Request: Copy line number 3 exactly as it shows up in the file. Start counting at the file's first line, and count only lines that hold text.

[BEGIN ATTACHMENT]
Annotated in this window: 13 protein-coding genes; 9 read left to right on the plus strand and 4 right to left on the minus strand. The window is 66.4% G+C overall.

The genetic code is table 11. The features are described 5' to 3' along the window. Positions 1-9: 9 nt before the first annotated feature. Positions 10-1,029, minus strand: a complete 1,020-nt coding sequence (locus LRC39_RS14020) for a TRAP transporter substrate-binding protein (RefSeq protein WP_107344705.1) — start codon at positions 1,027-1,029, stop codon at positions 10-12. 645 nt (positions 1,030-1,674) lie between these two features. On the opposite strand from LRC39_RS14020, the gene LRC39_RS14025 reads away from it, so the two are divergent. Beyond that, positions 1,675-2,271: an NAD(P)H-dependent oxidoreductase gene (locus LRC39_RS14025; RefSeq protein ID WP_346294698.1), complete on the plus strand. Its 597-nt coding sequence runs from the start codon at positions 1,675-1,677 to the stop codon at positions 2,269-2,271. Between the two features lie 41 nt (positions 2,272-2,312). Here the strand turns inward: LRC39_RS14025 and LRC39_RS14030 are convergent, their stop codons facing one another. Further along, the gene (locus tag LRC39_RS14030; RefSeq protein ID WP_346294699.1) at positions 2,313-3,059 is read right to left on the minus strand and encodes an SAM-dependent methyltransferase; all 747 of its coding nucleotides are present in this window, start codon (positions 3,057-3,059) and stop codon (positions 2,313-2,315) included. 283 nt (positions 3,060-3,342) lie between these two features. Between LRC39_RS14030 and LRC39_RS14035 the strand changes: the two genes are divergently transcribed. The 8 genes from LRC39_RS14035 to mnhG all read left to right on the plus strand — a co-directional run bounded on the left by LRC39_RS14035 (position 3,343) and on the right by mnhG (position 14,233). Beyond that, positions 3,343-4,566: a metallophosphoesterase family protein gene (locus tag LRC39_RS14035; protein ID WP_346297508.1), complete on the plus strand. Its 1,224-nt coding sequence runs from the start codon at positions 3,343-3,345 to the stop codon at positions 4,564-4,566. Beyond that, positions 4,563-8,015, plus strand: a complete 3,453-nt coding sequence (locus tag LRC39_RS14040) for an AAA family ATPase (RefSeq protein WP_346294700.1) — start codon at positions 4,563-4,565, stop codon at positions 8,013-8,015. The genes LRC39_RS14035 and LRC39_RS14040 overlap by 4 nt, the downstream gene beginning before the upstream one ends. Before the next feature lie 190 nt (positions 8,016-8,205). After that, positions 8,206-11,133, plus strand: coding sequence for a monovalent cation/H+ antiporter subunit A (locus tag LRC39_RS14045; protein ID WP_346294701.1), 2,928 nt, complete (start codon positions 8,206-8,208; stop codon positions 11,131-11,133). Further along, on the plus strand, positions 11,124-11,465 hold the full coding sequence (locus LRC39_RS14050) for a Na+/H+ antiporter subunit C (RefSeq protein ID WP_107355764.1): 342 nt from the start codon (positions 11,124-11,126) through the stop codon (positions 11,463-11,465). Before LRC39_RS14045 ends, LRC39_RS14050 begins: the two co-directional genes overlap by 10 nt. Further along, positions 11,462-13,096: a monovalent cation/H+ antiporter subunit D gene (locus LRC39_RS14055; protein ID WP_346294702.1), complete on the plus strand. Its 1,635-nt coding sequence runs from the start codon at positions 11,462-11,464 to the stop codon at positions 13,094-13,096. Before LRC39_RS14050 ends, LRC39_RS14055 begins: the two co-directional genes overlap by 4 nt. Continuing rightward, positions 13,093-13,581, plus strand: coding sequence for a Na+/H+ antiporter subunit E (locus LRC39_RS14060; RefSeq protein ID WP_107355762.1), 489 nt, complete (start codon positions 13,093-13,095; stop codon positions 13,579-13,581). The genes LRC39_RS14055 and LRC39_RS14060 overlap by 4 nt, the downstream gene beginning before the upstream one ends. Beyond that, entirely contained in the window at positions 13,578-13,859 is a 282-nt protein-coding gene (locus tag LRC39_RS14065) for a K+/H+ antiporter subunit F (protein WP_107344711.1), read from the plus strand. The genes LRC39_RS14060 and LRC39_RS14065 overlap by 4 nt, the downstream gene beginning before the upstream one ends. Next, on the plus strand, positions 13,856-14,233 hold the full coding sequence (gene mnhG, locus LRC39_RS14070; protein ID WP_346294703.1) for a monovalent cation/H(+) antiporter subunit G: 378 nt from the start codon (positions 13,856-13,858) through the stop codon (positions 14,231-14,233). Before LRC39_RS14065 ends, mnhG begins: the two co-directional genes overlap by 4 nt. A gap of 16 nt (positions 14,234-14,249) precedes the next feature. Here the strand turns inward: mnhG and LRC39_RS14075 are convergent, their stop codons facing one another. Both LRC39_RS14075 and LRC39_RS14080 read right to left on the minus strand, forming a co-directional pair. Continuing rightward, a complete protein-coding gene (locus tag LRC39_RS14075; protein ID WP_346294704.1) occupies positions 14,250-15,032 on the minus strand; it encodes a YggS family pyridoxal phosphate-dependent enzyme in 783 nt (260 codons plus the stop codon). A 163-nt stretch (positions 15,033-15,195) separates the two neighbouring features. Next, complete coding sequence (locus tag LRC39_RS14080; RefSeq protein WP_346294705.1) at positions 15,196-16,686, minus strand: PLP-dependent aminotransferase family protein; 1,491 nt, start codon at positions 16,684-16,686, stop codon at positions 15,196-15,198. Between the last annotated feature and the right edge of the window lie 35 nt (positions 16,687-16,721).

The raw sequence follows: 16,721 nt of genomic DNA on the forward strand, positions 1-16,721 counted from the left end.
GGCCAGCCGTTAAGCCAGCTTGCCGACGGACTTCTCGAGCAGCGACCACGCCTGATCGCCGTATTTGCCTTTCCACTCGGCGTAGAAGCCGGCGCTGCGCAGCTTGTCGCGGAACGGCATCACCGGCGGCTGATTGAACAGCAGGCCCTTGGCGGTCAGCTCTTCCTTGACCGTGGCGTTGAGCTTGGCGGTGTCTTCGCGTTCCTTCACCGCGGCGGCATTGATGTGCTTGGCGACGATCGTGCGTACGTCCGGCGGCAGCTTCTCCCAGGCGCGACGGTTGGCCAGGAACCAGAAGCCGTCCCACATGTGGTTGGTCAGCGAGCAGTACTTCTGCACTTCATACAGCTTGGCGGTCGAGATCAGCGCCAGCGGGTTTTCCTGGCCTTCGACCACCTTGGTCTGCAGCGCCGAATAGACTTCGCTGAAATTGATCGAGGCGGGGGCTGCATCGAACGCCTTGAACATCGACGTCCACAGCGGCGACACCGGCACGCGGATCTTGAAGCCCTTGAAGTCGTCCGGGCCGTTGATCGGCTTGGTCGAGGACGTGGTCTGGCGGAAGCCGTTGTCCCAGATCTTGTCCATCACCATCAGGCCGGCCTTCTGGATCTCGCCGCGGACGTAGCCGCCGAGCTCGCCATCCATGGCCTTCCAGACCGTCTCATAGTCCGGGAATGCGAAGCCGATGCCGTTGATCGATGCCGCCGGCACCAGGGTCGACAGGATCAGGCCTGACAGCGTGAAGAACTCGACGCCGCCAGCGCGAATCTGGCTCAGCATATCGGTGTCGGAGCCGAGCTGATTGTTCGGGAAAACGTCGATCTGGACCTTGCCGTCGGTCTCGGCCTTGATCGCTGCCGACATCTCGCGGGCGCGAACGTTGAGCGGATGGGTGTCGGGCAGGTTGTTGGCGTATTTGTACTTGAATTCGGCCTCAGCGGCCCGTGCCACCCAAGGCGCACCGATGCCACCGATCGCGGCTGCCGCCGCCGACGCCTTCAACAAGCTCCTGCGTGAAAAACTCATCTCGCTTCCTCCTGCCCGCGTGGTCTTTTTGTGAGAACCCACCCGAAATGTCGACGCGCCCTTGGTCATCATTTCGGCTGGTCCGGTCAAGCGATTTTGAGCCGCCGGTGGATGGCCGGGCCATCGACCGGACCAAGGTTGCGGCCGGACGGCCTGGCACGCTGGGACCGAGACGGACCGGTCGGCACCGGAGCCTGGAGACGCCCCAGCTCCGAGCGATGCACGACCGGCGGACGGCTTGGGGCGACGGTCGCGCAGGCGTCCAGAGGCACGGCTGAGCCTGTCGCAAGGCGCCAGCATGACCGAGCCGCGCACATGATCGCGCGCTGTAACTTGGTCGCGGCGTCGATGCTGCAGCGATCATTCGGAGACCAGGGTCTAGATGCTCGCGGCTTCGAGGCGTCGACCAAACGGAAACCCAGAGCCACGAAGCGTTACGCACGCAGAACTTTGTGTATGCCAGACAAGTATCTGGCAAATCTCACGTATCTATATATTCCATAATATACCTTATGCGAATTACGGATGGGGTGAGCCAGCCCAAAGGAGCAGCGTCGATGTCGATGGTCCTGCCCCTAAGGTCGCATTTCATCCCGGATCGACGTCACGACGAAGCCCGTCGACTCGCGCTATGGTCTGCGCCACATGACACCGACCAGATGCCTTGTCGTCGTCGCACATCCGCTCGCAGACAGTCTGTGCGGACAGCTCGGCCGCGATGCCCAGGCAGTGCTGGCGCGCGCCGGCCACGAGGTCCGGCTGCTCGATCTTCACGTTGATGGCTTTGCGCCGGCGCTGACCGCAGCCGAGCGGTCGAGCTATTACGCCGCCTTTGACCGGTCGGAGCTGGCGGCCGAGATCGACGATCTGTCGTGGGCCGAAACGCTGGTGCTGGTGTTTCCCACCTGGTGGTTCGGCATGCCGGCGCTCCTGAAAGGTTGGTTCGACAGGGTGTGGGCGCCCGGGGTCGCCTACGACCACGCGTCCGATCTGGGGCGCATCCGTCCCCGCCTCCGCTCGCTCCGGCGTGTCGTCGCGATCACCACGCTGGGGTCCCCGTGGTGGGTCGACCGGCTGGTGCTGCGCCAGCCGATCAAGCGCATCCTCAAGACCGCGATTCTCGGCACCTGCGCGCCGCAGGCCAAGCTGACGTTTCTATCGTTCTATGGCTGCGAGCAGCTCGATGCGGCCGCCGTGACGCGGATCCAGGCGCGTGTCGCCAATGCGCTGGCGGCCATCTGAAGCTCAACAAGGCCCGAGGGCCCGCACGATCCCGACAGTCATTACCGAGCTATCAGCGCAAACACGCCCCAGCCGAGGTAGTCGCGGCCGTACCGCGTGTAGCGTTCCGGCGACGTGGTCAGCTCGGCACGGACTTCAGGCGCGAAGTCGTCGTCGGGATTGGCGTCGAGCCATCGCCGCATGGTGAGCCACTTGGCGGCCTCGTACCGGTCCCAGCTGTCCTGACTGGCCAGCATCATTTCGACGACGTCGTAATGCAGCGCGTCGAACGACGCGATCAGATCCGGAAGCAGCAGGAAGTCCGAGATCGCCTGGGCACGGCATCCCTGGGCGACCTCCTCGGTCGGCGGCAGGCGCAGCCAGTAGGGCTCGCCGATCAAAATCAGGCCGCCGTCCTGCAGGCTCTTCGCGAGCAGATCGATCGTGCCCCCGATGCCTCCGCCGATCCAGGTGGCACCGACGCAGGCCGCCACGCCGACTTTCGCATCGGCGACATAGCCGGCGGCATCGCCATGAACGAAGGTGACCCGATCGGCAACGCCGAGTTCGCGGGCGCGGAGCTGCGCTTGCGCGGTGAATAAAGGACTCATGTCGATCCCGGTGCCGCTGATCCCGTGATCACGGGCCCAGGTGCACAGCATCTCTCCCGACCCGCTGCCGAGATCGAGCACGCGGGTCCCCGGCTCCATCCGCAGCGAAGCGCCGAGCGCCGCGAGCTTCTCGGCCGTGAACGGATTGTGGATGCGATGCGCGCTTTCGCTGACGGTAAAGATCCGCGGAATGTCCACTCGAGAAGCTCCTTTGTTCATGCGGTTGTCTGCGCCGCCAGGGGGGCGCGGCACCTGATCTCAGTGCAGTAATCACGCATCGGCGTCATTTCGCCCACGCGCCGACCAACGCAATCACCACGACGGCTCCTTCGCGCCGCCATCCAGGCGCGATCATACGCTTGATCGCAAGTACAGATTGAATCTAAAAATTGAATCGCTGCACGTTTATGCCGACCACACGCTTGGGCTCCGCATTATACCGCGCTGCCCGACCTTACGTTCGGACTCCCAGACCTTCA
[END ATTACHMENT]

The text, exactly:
The raw sequence follows: 16,721 nt of genomic DNA on the forward strand, positions 1-16,721 counted from the left end.